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Couple, stressed over Florida evacuation, crashes car into hotel swimming pool

Two Floridians who fled to metro Atlanta to escape Hurricane Irma credit a local police department with helping them recover from an accident that almost cost them their lives.

>> Read more trending news

Theodore and Gloria Karadimos, from Punta Gorda, Florida, were staying at the Best Western in Acworth over the weekend as Irma pummeled Florida.

While they were trying to pull into the parking space outside their hotel room, Theodore Karadimos accidentally hit the gas instead of the brake, sending the car flying into the hotel swimming pool.

Chief Wayne Dennard said the couple was terrified they would die in the car because neither one could swim.

“This couple was obviously fleeing from the storm and stressed from that,” Dennard said.

Hotel guests quickly jumped in to help, pushing the floating, bobbing Lexus to the pool’s shallow end. Bystanders were able to get the couple and their two dogs out of the car.

Theodore Karadimos told Sgt. Tamara Clayton that his foot slipped off the brake.

As his wife was taken to a hospital, Clayton helped Theodore Karadimos with getting a rental car, calling insurance, replacing medicine and then checking on Gloria Karadimos.

“She quickly realized he was not in a mental state to do that, so she went the extra 1 percent to help do that for this couple,” Dennard said.

The couple showed their appreciation to the department by feeding members of the shift twice.

Gloria Karadimos said all the officers were outstanding. “I can’t give them enough praise,” she said.

The couple’s home in Florida suffered some exterior damage from Irma, but they said it is OK on the inside.

The couple said they are now considering moving to Acworth.

"We really are seriously thinking about moving up there because we feel they are part of our family from now on," Theodore Karadimos said.

Florida car dealer under fire for parking vehicles in public garages to avoid Irma

Florida car dealer Ed Napleton on Tuesday defended his company’s decision to park its new cars at public parking garages in West Palm Beach and at a garage at Florida State University before Hurricane Irma’s arrival.

The part-time Ocean Ridge resident said in an interview that he made arrangements with both CityPlace garage and FSU to pay to park his dealership cars at the properties.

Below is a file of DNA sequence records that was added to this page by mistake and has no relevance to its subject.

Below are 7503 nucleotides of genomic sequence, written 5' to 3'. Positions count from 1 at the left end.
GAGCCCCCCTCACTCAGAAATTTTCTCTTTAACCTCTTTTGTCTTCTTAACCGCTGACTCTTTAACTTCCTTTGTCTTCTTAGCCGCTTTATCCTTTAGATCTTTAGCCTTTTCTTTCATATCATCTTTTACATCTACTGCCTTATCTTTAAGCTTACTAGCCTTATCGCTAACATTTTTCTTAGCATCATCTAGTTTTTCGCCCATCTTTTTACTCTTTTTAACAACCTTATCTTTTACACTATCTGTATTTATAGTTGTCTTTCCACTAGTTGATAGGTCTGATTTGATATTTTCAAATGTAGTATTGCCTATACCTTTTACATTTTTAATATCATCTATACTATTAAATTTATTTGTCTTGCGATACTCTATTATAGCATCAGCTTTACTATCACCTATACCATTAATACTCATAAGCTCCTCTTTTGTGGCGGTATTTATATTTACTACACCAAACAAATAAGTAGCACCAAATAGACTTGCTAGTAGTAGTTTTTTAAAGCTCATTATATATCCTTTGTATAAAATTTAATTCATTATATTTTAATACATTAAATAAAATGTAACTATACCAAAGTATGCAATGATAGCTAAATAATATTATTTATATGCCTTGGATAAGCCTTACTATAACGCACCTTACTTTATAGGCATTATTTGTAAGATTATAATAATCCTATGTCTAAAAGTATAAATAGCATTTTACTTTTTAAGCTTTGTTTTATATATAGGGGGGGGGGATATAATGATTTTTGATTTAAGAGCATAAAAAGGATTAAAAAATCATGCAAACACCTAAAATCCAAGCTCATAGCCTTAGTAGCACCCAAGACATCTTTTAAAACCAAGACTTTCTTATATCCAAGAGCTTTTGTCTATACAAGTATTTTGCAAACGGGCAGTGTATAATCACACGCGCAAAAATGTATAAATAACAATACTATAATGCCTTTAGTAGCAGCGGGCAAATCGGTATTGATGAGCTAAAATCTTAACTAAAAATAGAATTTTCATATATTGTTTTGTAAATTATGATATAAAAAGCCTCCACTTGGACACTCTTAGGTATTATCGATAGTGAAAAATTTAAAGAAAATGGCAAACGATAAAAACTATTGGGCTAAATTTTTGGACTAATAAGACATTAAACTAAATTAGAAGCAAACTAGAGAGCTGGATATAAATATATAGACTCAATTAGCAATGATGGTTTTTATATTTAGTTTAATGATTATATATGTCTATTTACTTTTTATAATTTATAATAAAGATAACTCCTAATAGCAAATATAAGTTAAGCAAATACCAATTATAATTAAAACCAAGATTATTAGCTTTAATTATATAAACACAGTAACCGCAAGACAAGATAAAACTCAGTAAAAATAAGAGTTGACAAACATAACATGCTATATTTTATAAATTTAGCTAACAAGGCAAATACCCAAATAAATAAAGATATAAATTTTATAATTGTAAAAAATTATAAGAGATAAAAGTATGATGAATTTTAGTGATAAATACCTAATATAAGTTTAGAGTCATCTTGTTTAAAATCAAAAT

>> Read more trending news

But the social media backlash has been intense, and Napleton said Tuesday he never intended to harm the public, who also wanted to park their cars in garages as Hurricane Irma churned toward the state.

“We would never try to hurt our local constituents,” Napleton said from his offices in Illinois. “We made arrangements well in advance” of the storm.

Indeed, social media has been in an uproar since late last week, when people went to park in the garages and found brand-new Napleton vehicles taking up spots.

On Napleton Hyundai’s Facebook page Tuesday, people posted scathing comments, calling the CityPlace parking job “bad business practice” while others said using the garages for vehicle inventory was “abhorrent, immoral and disgusting.”

Making matters worse: After CityPlace on Wednesday said the public could park at its garages for $10 a day, Mayor Jeri Muoio on Thursday said that CityPlace and West Palm Beach would open their garages to the public for free starting at 5 p.m. Friday.

As it turned out, by 2:30 p.m. Friday all five downtown garages were full and CityPlace’s garages were filling fast.

The CityPlace garages have 3,000 spaces. A CityPlace spokeswoman said Napleton took up 350 spaces but Napleton officials said it was 400. Roger Dean Chevrolet also parked at CityPlace garages, taking up another 200 spots.

>> Related: Dealer faces fines, jail time after parking cars in public garage during Irma

Napleton said it was a Weather Channel report early last week that gave him the idea to park some of his inventory in garages, shielded from what seemed to be an unprecedented storm heading straight for the east coast of Florida.

Read more here.

Dealer faces fines, jail time after parking cars in public garage during Irma

The owner of a used car dealership in South Florida is facing thousands of dollars in fines and potential jail time after he was accused of using a downtown parking garage to store his cars during Hurricane Irma.

>> Read more trending news

Autoline on Federal Highway in Hallandale Beach parked 47 cars, with warranty stickers and no tags, in residents’ spaces in a city garage, according to WPLG.

The dealership’s alleged action forced residents, who were supposed to have reserved spots in the garage for their cars, to have to find another place for their vehicles during the storm.

Workers moved the fleet of vehicles back to the dealership on Wednesday and declined to comment on the impending fines and possible arrest, according to WPLG.

The owner of the dealership was issued 24 notices to appear in court from the city of Hollywood, claiming that Autoline violated a city ordinance that makes it illegal to use public property for private business.

The owner faces $12,000 in fines and a potential 60 days in jail.

Hurricane Harvey: Texas mom uses couponing skills for relief efforts